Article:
Monday, October 08, 2007

Neighborhood wild things

My husband came in last night and said he heard the neighborhood owl hooting. The owl is big and beautiful, white or gray, and has been around for some months, probably because to him this neighborhood is like a smorgasbord--all his favorite dishes can be found.

The owl's spooky who-who-who certainly invokes shivers. And we talked about the times we camped in the wilderness and at night heard owls and coyotes. Such lovely times.

Hah, my husband said, we hear owls and coyotes here all the time.

Of course, that's true. Wilderness, it seems, has come to the city.

And it's justified, right? We encroached on their lands, so they return the favor. Only they have no chance here.

Not long ago we saw two coyotes just outside our back yard, warming themselves in a sunny spot in the greenbelt. I wanted to write a poem about them, about how wrong it was for wild animals to pad along concrete streets, they should be free, yadda, yadda, yadda. I planned to write it in the style of a sonnet.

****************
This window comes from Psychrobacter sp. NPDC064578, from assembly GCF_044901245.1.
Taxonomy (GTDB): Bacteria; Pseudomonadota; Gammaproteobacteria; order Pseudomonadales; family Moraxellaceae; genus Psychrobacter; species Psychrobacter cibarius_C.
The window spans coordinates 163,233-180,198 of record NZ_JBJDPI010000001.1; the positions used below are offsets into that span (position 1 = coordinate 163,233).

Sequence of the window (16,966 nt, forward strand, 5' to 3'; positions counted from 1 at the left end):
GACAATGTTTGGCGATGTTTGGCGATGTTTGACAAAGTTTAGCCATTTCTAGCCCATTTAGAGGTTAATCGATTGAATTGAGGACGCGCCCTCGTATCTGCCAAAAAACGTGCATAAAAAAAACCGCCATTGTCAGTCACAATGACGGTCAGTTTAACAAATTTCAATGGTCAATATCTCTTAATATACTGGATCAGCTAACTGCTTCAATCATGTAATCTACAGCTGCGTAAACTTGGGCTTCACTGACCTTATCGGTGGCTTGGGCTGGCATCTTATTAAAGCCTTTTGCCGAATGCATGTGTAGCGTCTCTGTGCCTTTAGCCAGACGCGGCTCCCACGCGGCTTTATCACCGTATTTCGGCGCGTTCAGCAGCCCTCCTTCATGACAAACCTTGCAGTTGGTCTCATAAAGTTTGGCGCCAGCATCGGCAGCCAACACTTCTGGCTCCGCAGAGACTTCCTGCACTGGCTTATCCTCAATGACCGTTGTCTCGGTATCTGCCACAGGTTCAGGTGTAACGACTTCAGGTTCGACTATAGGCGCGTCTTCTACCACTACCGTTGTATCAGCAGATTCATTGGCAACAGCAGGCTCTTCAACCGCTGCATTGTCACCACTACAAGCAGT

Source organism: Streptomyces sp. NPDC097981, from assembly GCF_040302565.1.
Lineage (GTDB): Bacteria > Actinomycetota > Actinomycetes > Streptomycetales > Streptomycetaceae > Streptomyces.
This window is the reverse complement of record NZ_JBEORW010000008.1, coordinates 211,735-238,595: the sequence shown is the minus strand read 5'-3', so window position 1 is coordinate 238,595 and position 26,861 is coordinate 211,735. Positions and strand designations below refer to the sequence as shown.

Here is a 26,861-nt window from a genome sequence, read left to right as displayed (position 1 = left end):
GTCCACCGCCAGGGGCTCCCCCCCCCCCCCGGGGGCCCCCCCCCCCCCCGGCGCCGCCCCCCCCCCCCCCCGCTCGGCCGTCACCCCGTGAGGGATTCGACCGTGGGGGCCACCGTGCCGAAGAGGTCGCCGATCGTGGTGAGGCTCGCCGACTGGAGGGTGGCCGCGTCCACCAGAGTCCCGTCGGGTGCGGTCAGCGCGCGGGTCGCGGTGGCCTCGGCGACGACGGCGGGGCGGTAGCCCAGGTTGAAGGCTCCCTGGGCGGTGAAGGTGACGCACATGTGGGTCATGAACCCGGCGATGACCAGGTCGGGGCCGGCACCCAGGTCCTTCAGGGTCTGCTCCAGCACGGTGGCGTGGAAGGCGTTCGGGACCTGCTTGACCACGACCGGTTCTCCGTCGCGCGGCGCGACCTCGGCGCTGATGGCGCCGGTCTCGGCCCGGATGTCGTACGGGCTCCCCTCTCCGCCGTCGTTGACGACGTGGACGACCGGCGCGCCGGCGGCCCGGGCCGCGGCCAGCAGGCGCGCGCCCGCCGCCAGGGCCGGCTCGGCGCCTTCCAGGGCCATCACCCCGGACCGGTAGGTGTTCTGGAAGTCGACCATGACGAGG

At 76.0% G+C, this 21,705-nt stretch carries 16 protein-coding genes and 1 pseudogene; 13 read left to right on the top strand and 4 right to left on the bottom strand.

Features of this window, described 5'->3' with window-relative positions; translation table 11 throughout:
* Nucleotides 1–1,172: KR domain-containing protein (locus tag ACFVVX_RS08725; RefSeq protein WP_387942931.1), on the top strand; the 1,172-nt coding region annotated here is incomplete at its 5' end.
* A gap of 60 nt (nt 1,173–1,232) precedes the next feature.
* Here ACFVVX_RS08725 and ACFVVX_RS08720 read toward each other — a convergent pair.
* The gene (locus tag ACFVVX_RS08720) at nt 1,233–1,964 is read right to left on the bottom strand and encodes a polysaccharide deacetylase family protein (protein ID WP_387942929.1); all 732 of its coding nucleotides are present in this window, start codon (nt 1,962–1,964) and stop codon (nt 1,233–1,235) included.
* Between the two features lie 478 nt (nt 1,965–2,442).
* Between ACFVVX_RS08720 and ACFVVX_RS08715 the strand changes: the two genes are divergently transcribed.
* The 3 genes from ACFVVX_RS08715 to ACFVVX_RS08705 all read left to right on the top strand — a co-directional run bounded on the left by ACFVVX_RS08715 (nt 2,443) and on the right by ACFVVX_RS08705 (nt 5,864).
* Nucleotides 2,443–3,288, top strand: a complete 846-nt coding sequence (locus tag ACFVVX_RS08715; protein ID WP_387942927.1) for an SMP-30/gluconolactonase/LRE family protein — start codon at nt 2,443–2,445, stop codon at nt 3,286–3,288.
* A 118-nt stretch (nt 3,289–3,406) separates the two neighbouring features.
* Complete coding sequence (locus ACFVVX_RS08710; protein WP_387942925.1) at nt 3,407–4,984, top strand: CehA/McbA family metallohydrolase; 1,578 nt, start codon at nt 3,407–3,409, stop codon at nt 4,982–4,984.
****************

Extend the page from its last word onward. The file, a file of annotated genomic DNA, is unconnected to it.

Well, there are sonneteers.
And then there's me.

But I will prevail.

Here are the first few lines I wrote:

City Coyotes

Beyond the fence, beyond the grass-banked stream,
I saw coyotes bask in morning sun.
They slept until the warming light was done,
Then wakened from their atavistic dream.
Their slitted eyes stared at encircling homes,
At fences slicing land that once was free.
Yet I believe their hearts can only be
On ranges where their untamed cousin roams.

A picture of the backyard coyotes:

-- Cat

Wednesday, October 03, 2007

in Memoriam

Kevan F. Hartwell

Dec. 21, 1920 - Oct. 3, 2001

Remembering always,

"If the people we love are stolen from us, the way to have them live on is to never stop loving them. Buildings burn, people die, but real love is forever.”The Crow (1994)


Tuesday, October 02, 2007

That day AGAIN!

October 2 -- an auspicious day.

So I'm one year farther from my birth and closer to my mortality.

-- Cat